Christian publications can use 'Allah' on condition

Hamidah Atan


Christian publications are now allowed to use the word "Allah" as long as they state that the materials are only meant for Christians.

Home Ministry Quran Publication Control and Text Division secretary Che Din Yusoh said the move which came into effect on Feb 16 followed the gazettement of the cabinet's decision in 1986.

The cabinet's decision was that Christian publications were banned from using four words - Allah, Baitullah, Kaabah and solat (prayer) - unless the publications clearly stated that the materials were only meant for Christian followers.

"We decided to gazette the move recently. However, those who failed to adhere to this condition will have their publications seized by the ministry's enforcement officers.

"We will be firm to ensure compliance. It is only fair that they adhere to it," he said.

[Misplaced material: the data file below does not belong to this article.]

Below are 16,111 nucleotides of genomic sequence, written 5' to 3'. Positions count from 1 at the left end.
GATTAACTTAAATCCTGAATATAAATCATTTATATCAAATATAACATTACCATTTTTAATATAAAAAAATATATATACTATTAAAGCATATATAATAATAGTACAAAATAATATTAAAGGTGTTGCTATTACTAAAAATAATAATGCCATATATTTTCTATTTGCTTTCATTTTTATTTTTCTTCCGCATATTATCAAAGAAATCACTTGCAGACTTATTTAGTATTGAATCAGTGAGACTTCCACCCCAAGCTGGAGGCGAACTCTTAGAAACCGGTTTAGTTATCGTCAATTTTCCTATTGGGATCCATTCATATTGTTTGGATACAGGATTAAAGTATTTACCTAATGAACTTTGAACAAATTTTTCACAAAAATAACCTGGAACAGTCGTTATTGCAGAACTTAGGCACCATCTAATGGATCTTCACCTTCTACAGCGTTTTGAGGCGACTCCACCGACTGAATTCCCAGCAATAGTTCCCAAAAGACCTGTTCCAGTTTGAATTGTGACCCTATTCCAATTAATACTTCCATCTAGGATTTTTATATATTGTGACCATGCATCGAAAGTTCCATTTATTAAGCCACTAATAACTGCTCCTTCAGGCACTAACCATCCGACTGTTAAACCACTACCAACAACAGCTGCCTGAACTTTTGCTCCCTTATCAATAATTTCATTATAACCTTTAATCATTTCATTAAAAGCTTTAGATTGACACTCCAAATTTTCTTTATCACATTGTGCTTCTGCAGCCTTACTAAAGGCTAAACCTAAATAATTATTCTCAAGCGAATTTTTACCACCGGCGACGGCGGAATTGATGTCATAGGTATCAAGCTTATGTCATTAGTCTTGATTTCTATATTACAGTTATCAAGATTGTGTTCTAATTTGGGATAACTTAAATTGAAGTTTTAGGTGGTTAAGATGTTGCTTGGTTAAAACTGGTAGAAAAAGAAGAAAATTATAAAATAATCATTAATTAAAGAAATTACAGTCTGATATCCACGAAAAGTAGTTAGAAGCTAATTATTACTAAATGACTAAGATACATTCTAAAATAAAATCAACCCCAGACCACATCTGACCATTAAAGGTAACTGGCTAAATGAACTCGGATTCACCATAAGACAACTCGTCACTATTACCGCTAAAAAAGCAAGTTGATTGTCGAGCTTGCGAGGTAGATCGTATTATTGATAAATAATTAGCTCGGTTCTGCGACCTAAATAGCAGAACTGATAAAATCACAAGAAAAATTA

Reverend Lawrence Andrew, the editor of the Catholic Church's The Herald, was quoted by a news portal as saying that the ministry is allowing the publications to use "Allah" to refer to God as long as they state that the material is only meant for Christians.

The controversy first broke out in late 2007 when the government banned the use of “Allah” in Christian Malay-language texts because it allegedly might confuse Muslims.

The Herald has challenged the ban in court.

The Herald publishes in English, Mandarin, Tamil and Bahasa Malaysia to cater to its multi-ethnic faithful. It has a circulation of 14,000 copies.

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